The Surveys of Consumers are conducted by the Survey Research Center, under the direction of Richard T. Curtin, at the University of Michigan. Founded in 1946 by George Katona, the surveys have long stressed the important influence of consumer spending and saving decisions in determining the course of the national economy.
The Surveys of Consumers have proven to be an accurate indicator of the future course of the national economy. The Index of Consumer Expectations, produced by the Surveys of Consumers, is included in the Leading Indicator Composite Index published by the U.S. Department of Commerce, Bureau of Economic Analysis. The inclusion of data from the Surveys of Consumers by the Commerce Department is a significant confirmation of its capabilities for understanding and forecasting changes in the national economy. Each series included in the composite Index of Leading Indicators is selected because of its performance on six important characteristics: economic significance, statistical adequacy, consistency of timing at business cycle peaks and troughs, conformity to business expansions and contractions, smoothness, and prompt availability. No other consumer survey meets these rigorous criteria.
The Index of Consumer Expectations focuses on three areas: how consumers view prospects for their own financial situation, how they view prospects for the general economy over the near term, and their view of prospects for the economy over the long term. The Expectations Index represents only a small part of the entire survey data that is collected on a regular basis.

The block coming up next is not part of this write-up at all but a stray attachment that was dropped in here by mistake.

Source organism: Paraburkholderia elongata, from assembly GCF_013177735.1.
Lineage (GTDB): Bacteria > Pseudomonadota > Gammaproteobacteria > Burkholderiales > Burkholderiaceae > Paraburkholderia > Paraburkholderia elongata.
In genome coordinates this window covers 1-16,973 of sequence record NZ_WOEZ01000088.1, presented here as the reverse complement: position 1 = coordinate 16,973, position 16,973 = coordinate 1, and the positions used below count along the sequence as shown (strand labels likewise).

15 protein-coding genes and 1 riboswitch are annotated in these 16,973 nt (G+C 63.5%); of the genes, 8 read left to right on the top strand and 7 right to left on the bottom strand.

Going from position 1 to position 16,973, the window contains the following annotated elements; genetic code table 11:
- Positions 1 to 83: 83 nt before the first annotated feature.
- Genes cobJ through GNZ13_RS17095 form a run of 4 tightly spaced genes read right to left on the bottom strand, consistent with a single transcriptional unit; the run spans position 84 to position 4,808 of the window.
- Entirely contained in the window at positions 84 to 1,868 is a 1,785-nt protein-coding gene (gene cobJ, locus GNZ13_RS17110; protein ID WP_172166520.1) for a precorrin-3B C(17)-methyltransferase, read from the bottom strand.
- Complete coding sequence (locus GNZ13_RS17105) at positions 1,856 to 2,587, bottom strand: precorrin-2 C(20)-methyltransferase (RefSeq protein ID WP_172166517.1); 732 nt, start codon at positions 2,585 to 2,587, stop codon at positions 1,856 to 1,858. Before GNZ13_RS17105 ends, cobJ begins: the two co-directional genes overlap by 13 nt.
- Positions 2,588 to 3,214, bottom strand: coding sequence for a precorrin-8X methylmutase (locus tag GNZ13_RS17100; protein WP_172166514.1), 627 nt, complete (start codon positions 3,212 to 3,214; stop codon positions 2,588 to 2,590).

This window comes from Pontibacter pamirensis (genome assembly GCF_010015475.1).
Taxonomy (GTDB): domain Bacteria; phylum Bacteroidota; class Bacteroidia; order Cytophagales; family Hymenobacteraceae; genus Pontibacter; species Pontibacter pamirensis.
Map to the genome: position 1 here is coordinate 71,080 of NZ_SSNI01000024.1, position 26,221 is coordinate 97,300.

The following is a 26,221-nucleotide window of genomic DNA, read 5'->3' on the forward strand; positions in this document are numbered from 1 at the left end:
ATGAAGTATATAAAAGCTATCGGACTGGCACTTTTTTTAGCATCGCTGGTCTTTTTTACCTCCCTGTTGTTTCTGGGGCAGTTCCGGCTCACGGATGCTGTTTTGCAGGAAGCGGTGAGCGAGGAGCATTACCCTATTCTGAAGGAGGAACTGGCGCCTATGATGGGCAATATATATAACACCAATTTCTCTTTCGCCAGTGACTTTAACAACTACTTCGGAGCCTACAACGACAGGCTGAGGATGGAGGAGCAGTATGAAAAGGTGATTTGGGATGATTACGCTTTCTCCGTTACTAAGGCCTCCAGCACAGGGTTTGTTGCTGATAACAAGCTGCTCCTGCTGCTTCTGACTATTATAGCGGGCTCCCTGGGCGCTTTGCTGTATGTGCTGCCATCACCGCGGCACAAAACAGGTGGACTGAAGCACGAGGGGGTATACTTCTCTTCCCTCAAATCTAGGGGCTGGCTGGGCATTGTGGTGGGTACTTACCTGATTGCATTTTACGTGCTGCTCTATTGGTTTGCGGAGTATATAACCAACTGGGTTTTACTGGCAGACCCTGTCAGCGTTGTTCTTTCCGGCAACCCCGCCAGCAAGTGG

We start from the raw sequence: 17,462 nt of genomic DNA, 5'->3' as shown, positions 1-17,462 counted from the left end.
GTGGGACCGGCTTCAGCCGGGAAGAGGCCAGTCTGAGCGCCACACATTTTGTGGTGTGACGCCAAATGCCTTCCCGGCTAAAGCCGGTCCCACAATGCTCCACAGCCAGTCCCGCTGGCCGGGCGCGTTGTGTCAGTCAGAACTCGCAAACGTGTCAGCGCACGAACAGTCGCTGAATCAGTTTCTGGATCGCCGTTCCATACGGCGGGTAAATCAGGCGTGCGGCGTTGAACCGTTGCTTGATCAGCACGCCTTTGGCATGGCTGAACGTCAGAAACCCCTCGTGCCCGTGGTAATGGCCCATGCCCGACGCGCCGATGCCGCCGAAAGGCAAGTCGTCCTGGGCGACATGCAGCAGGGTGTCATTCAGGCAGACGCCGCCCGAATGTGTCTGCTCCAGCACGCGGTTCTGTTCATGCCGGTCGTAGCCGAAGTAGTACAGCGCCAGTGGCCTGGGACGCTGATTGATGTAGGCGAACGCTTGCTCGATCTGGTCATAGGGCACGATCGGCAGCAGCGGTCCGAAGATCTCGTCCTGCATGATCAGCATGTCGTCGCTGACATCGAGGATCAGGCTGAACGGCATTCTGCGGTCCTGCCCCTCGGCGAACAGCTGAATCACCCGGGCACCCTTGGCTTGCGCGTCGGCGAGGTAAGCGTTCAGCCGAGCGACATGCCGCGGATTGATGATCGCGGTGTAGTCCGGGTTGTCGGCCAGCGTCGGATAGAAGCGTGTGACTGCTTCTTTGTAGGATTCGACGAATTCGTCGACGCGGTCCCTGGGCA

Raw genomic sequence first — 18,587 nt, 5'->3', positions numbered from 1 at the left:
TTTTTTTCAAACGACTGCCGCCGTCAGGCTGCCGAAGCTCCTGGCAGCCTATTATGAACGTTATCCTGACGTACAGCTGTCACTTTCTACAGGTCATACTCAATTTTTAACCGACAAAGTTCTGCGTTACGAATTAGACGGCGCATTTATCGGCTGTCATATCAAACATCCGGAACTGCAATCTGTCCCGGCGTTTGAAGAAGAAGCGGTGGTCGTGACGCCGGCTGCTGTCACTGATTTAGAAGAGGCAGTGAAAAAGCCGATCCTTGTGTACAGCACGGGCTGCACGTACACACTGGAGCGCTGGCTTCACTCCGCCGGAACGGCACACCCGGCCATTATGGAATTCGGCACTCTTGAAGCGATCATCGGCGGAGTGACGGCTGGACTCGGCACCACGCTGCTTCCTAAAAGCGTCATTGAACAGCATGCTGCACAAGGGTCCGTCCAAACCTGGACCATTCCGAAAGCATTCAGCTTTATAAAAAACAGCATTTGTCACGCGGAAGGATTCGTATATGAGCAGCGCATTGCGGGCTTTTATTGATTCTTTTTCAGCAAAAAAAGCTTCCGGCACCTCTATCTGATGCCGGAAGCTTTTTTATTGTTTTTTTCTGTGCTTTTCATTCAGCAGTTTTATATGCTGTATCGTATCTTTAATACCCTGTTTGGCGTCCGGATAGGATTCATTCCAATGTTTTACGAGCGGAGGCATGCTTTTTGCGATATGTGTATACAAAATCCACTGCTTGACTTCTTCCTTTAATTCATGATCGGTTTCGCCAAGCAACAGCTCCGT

Each monthly survey contains approximately 50 core questions, each of which tracks a different aspect of consumer attitudes and expectations. The samples for the Surveys of Consumers are statistically designed to be representative of all American households, excluding those in Alaska and Hawaii. Each month, a minimum of 500 interviews are conducted by telephone from the Ann Arbor facility.
The core questions cover three broad areas of consumer sentiment: personal finances, business conditions, and buying conditions. Overall assessments of past and expected changes in personal finances are supplemented by measures of the expected change in nominal family income, as well as expected real income changes. Attitudes towards business conditions in the economy as a whole over the near and the long-term horizon are measured in detail. Specific questionnaire items concerning expected changes in inflation, unemployment, and interest rates, as well as confidence in government economic policies, supplement the more general assessments. Finally, several questions probe for the respondent’s appraisal of present market conditions for large household durables, vehicles, and houses.